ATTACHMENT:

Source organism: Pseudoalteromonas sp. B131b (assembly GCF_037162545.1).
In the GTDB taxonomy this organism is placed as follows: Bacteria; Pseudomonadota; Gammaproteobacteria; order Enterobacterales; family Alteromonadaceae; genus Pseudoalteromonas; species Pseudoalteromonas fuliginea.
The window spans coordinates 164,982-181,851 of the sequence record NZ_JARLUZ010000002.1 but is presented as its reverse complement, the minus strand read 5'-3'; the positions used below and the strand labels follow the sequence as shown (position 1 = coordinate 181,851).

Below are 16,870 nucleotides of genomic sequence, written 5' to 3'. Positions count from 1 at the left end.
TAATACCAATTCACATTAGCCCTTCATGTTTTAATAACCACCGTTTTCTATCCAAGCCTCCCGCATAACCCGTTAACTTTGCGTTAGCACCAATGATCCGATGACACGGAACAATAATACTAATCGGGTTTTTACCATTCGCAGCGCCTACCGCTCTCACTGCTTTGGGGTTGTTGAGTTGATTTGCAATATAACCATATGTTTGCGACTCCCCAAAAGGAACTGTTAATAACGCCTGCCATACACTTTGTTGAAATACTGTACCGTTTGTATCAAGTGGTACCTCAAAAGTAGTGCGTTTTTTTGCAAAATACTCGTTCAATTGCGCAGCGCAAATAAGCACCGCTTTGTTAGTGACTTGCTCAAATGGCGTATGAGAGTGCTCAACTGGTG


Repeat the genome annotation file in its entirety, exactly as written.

Source organism: Pseudoalteromonas sp. B131b (assembly GCF_037162545.1).
In the GTDB taxonomy this organism is placed as follows: Bacteria; Pseudomonadota; Gammaproteobacteria; order Enterobacterales; family Alteromonadaceae; genus Pseudoalteromonas; species Pseudoalteromonas fuliginea.
The window spans coordinates 164,982-181,851 of the sequence record NZ_JARLUZ010000002.1 but is presented as its reverse complement, the minus strand read 5'-3'; the positions used below and the strand labels follow the sequence as shown (position 1 = coordinate 181,851).

Below are 16,870 nucleotides of genomic sequence, written 5' to 3'. Positions count from 1 at the left end.
TAATACCAATTCACATTAGCCCTTCATGTTTTAATAACCACCGTTTTCTATCCAAGCCTCCCGCATAACCCGTTAACTTTGCGTTAGCACCAATGATCCGATGACACGGAACAATAATACTAATCGGGTTTTTACCATTCGCAGCGCCTACCGCTCTCACTGCTTTGGGGTTGTTGAGTTGATTTGCAATATAACCATATGTTTGCGACTCCCCAAAAGGAACTGTTAATAACGCCTGCCATACACTTTGTTGAAATACTGTACCGTTTGTATCAAGTGGTACCTCAAAAGTAGTGCGTTTTTTTGCAAAATACTCGTTCAATTGCGCAGCGCAAATAAGCACCGCTTTGTTAGTGACTTGCTCAAATGGCGTATGAGAGTGCTCAACTGGTG